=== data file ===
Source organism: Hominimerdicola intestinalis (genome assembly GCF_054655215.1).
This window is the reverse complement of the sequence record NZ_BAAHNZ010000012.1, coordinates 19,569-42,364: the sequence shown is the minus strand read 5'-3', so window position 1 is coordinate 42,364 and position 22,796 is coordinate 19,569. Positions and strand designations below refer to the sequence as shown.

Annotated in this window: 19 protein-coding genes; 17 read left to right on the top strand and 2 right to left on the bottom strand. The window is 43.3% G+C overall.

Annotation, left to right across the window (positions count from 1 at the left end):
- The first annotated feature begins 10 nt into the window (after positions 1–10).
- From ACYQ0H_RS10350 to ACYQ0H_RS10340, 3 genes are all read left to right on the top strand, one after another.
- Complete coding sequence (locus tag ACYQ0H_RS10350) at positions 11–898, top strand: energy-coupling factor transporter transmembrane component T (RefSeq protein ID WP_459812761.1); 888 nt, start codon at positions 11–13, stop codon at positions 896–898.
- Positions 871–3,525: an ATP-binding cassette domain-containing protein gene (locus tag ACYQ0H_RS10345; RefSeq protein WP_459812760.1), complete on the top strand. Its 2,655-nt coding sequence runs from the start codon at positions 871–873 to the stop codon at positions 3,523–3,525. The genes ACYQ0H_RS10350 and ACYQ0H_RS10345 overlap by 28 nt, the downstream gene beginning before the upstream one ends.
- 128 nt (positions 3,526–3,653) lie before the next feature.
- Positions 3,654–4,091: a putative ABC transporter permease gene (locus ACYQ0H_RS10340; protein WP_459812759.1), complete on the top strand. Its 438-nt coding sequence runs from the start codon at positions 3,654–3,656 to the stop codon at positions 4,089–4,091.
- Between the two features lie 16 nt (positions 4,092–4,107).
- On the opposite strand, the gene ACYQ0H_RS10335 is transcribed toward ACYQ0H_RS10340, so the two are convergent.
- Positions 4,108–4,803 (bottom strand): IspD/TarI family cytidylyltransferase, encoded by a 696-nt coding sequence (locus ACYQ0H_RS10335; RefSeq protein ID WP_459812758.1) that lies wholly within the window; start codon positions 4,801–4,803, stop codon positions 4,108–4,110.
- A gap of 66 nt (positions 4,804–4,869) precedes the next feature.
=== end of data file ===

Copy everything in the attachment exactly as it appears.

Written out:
Source organism: Hominimerdicola intestinalis (genome assembly GCF_054655215.1).
This window is the reverse complement of the sequence record NZ_BAAHNZ010000012.1, coordinates 19,569-42,364: the sequence shown is the minus strand read 5'-3', so window position 1 is coordinate 42,364 and position 22,796 is coordinate 19,569. Positions and strand designations below refer to the sequence as shown.

Annotated in this window: 19 protein-coding genes; 17 read left to right on the top strand and 2 right to left on the bottom strand. The window is 43.3% G+C overall.

Annotation, left to right across the window (positions count from 1 at the left end):
- The first annotated feature begins 10 nt into the window (after positions 1–10).
- From ACYQ0H_RS10350 to ACYQ0H_RS10340, 3 genes are all read left to right on the top strand, one after another.
- Complete coding sequence (locus tag ACYQ0H_RS10350) at positions 11–898, top strand: energy-coupling factor transporter transmembrane component T (RefSeq protein ID WP_459812761.1); 888 nt, start codon at positions 11–13, stop codon at positions 896–898.
- Positions 871–3,525: an ATP-binding cassette domain-containing protein gene (locus tag ACYQ0H_RS10345; RefSeq protein WP_459812760.1), complete on the top strand. Its 2,655-nt coding sequence runs from the start codon at positions 871–873 to the stop codon at positions 3,523–3,525. The genes ACYQ0H_RS10350 and ACYQ0H_RS10345 overlap by 28 nt, the downstream gene beginning before the upstream one ends.
- 128 nt (positions 3,526–3,653) lie before the next feature.
- Positions 3,654–4,091: a putative ABC transporter permease gene (locus ACYQ0H_RS10340; protein WP_459812759.1), complete on the top strand. Its 438-nt coding sequence runs from the start codon at positions 3,654–3,656 to the stop codon at positions 4,089–4,091.
- Between the two features lie 16 nt (positions 4,092–4,107).
- On the opposite strand, the gene ACYQ0H_RS10335 is transcribed toward ACYQ0H_RS10340, so the two are convergent.
- Positions 4,108–4,803 (bottom strand): IspD/TarI family cytidylyltransferase, encoded by a 696-nt coding sequence (locus ACYQ0H_RS10335; RefSeq protein ID WP_459812758.1) that lies wholly within the window; start codon positions 4,801–4,803, stop codon positions 4,108–4,110.
- A gap of 66 nt (positions 4,804–4,869) precedes the next feature.